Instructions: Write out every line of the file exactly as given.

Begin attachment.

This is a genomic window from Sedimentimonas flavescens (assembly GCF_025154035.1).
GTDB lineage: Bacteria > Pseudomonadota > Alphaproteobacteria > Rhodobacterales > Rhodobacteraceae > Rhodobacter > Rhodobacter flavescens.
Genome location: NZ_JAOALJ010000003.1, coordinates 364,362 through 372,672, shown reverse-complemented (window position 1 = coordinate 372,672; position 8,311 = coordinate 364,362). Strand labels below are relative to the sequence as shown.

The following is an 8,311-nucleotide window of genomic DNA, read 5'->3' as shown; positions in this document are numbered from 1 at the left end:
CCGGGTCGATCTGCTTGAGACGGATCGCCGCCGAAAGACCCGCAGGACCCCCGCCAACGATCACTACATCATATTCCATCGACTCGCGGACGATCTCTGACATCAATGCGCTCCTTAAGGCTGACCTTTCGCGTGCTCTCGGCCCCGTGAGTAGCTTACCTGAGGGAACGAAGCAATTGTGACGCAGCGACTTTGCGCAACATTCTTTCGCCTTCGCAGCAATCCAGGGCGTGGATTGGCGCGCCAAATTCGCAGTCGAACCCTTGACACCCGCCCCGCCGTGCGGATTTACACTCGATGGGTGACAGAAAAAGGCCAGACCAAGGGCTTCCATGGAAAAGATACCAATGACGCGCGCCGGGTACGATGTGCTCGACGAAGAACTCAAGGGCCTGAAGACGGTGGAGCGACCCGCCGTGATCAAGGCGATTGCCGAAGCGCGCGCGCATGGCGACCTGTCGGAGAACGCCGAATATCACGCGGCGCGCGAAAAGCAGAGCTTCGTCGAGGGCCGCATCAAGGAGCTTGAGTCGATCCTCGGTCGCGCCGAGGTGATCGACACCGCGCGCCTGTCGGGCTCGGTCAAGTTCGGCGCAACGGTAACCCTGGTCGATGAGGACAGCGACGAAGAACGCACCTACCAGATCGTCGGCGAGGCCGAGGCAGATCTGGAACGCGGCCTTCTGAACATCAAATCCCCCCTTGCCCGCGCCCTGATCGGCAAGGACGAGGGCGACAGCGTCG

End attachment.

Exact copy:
This is a genomic window from Sedimentimonas flavescens (assembly GCF_025154035.1).
GTDB lineage: Bacteria > Pseudomonadota > Alphaproteobacteria > Rhodobacterales > Rhodobacteraceae > Rhodobacter > Rhodobacter flavescens.
Genome location: NZ_JAOALJ010000003.1, coordinates 364,362 through 372,672, shown reverse-complemented (window position 1 = coordinate 372,672; position 8,311 = coordinate 364,362). Strand labels below are relative to the sequence as shown.

The following is an 8,311-nucleotide window of genomic DNA, read 5'->3' as shown; positions in this document are numbered from 1 at the left end:
CCGGGTCGATCTGCTTGAGACGGATCGCCGCCGAAAGACCCGCAGGACCCCCGCCAACGATCACTACATCATATTCCATCGACTCGCGGACGATCTCTGACATCAATGCGCTCCTTAAGGCTGACCTTTCGCGTGCTCTCGGCCCCGTGAGTAGCTTACCTGAGGGAACGAAGCAATTGTGACGCAGCGACTTTGCGCAACATTCTTTCGCCTTCGCAGCAATCCAGGGCGTGGATTGGCGCGCCAAATTCGCAGTCGAACCCTTGACACCCGCCCCGCCGTGCGGATTTACACTCGATGGGTGACAGAAAAAGGCCAGACCAAGGGCTTCCATGGAAAAGATACCAATGACGCGCGCCGGGTACGATGTGCTCGACGAAGAACTCAAGGGCCTGAAGACGGTGGAGCGACCCGCCGTGATCAAGGCGATTGCCGAAGCGCGCGCGCATGGCGACCTGTCGGAGAACGCCGAATATCACGCGGCGCGCGAAAAGCAGAGCTTCGTCGAGGGCCGCATCAAGGAGCTTGAGTCGATCCTCGGTCGCGCCGAGGTGATCGACACCGCGCGCCTGTCGGGCTCGGTCAAGTTCGGCGCAACGGTAACCCTGGTCGATGAGGACAGCGACGAAGAACGCACCTACCAGATCGTCGGCGAGGCCGAGGCAGATCTGGAACGCGGCCTTCTGAACATCAAATCCCCCCTTGCCCGCGCCCTGATCGGCAAGGACGAGGGCGACAGCGTCG